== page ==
Some of the atoms eventually change from one element to another by a process called radioactive decay.If there are a lot of atoms of the original element, called the parent element, the atoms decay to another element, called the daughter element, at a predictable rate.The passage of time can be charted by the reduction in the number of parent atoms, and the increase in the number of daughter atoms.Radiometric dating can be compared to an hourglass.Many people have been led to be skeptical of dating without knowing much about it. In spite of this, differences still occur within the church.For example, most people don't realize that carbon dating is only rarely used on rocks. A disagreement over the age of the Earth is relatively minor in the whole scope of Christianity; it is more important to agree on the Rock of Ages than on the age of rocks.
Many are also unaware that Bible-believing Christians are among those actively involved in radiometric dating.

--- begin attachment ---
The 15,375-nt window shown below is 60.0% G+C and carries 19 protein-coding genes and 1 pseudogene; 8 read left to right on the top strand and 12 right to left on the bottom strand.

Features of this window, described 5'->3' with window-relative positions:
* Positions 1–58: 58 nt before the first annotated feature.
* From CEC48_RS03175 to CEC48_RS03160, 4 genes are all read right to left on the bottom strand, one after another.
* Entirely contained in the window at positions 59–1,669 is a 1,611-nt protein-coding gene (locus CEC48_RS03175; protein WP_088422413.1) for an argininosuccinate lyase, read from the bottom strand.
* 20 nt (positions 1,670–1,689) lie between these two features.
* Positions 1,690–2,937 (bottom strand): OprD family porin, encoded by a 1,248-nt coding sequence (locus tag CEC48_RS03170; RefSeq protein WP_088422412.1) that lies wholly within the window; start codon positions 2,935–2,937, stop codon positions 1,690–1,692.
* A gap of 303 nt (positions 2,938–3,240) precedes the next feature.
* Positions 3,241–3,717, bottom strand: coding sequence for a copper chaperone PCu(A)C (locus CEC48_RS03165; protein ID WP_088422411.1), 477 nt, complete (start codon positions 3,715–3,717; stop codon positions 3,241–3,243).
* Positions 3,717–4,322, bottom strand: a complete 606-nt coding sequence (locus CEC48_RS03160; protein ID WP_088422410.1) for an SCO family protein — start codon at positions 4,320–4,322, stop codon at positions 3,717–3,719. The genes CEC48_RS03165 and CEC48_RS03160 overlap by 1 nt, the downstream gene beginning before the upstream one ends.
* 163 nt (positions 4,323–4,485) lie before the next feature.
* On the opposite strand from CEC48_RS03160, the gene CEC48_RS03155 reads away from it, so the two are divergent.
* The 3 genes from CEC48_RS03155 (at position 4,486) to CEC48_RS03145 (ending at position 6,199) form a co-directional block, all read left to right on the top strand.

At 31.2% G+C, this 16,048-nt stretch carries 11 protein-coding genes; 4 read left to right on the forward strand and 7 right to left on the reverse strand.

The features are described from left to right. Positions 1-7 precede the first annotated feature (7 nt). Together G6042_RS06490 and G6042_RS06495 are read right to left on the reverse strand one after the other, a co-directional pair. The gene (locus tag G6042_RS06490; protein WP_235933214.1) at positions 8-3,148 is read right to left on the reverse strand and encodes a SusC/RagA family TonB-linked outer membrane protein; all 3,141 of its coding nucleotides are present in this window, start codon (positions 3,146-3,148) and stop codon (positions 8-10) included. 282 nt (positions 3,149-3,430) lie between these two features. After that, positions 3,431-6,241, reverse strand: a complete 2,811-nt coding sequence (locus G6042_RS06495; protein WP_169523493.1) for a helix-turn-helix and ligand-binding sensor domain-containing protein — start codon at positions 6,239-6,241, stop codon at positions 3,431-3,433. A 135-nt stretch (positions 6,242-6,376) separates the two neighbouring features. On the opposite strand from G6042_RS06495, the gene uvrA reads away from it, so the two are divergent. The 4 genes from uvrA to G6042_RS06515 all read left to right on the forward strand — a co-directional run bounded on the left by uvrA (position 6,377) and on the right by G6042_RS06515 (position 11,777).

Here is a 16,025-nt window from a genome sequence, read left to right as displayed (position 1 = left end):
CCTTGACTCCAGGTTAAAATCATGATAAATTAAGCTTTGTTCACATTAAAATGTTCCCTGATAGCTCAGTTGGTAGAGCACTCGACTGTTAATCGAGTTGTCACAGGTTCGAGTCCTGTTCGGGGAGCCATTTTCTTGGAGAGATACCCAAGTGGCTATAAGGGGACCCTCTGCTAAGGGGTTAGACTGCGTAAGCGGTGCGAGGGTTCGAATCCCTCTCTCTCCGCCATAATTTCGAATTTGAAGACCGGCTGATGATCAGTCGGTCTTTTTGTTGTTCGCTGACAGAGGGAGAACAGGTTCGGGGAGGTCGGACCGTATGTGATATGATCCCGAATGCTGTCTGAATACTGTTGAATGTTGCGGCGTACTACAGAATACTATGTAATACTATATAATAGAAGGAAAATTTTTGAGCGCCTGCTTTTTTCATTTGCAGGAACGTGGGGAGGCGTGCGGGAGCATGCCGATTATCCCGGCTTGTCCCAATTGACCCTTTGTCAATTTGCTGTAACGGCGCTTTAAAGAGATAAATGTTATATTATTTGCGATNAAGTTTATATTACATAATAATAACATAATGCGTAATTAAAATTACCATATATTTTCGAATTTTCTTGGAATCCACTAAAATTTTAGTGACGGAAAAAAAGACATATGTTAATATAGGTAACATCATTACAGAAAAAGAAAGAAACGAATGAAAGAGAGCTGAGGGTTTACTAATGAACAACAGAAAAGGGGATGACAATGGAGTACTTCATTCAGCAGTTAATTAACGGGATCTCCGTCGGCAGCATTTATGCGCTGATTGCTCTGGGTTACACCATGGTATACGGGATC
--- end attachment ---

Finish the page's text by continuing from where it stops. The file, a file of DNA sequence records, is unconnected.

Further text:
When the glass is turned over, sand runs from the top to the bottom.
Radioactive atoms are like individual grains of sand--radioactive decays are like the falling of grains from the top to the bottom of the glass.
However, some Christians suggest that the geologic dating techniques are unreliable, that they are wrongly interpreted, or that they are confusing at best.
Unfortunately, much of the literature available to Christians has been either inaccurate or difficult to understand, so that confusion over dating techniques continues.
Most processes that we are familiar with are like sand in an hourglass.